Art for All
The Lowell Community Health Center’s ArtUp Program is a Win-Win for Patients, Staff, Artists and Community.
In a newly-restored 1880s mill building, the 100,000-square-foot Lowell Community Health Center (Lowell CHC) provides services for thousands of area residents, and thanks to a creative program called ArtUp, it also serves as a gallery for the work of local artists. ArtUp was the brainstorm of Lowell attorney Michael Gallagher. “The idea was that art that was solicited by the health center and created by local artists would be purchased by generous local patrons to be donated to and hung at the health center,” Gallagher says. “The artist receives half the purchase price, the center receives the balance and the art, and the donors receive the tax benefit and acknowledgement of their generosity on a plaque.”
Local artists submitted work to an ArtUp committee chaired by interior designer Cathleen Stewart. “It was exciting to see what various artists’ visions of healing meant,” Stewart says, “and how it was expressed in their work. We edited the final selections for the online donor catalogue by content, color, size and diversity of mediums.”
Buyers can now choose the art they’d like to donate from among large and small pieces, paintings and photographs, all of which can be used to to decorate a room or the “miles” of empty Lowell CHC walls. ArtUp donations often are made in honor or memory of a loved one or as a tribute to a local business, and help Lowell CHC to fund services that health insurance doesn’t cover, such as medical interpreters, health screenings, teen programs and community outreach.
According to Stewart, “Studies have shown that art contributes to healing by affecting both the emotional and physical human systems … Colors have various effects on healing, as well. Warm colors can improve mood, while cool colors make patients [and staff] feel calm. This practice of providing art for healing has roots in history—painted murals in Greek temples, sand paintings by Native Americans, religious art in churches that inspire hope. So what we are doing is not new, just a continuation of an innate knowledge that art is ‘good for what ails us.’ ”
“This art is seen by thousands of people every week,” says Dorcas Grigg-Saito, the CEO at Lowell CHC. “People respond to art, whether in the reception area, exam room, or walking down the health center hallways. One client told me, ‘I feel like a princess. I never get to go to a place that’s this beautiful.’ ” Grigg-Saito hopes Lowell CHC will offer gallery tours to the public in the future.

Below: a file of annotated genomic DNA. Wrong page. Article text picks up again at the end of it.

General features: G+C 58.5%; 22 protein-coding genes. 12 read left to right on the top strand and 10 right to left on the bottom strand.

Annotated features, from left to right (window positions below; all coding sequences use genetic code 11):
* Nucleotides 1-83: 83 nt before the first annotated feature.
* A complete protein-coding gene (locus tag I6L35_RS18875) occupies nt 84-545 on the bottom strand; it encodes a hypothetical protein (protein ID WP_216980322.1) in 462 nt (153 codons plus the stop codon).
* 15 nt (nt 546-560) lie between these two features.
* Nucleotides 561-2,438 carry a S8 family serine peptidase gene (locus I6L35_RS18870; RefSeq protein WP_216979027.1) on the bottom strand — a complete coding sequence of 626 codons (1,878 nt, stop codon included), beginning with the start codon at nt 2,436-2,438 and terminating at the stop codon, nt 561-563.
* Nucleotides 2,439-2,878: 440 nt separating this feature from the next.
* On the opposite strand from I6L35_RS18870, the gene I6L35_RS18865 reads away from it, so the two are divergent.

Artist Jennifer Clement is second-generation Lowellian born-and-raised in the city. “I am and have always been very proud of my roots in Lowell,” she says. “I feel Lowell itself is a work of art, ever changing and evolving, a work in progress just like a painting. What I have to offer my hometown and community is the vision I create through my art. I believe art heals. Creating art, viewing art and surrounding yourself with art offers countless and immeasurable benefits. I hope viewers allow themselves a moment from their day to connect, explore, reflect and heal.”
Lowell CHC provides health services for many residents of Lowell, a city long known as a cultural center, whose motto is “Art is the Handmaid of Human Good.” The health center’s “biggest gift to its community relates to access and dignity,” Gallagher says. “Access — for many who might not otherwise have it — to a clean, functional, attractive facility where young and not so young, often in their most difficult hours, are treated by a highly competent staff with respect and dignity. Can you imagine what it would express about the character of this city if we could fill this center of healing for folks of all backgrounds with locally made art and it becomes one of the largest art galleries west of Boston — and the only health center of its kind in the country?”
Caroline Gallagher, sister to Michael and ArtUp’s videographer and Web guru, sums up the project: “It’s a respectful gesture that acknowledges the work, education, training, practice and time spent by the artist who created the piece. It shows the artist that we know that they have value in our economy and in our society. There’s a great economic and creative ecosystem at play between the artist and the health center, the creative arts and healing, the donors that support the giving that supports the artists that support the healing that supports the community. It wraps itself around again and again and everybody wins.”
Lowell Community Health Center takes all types of health insurance, including private plans. Clients don’t have to be from Lowell to use its services or pharmacy. The center soon will offer dental services.
Lowell Community Health Center ArtUp
Lowell, Mass. / (978) 746-7891 / ArtUpLowell.com
Photos by Harkins Photography.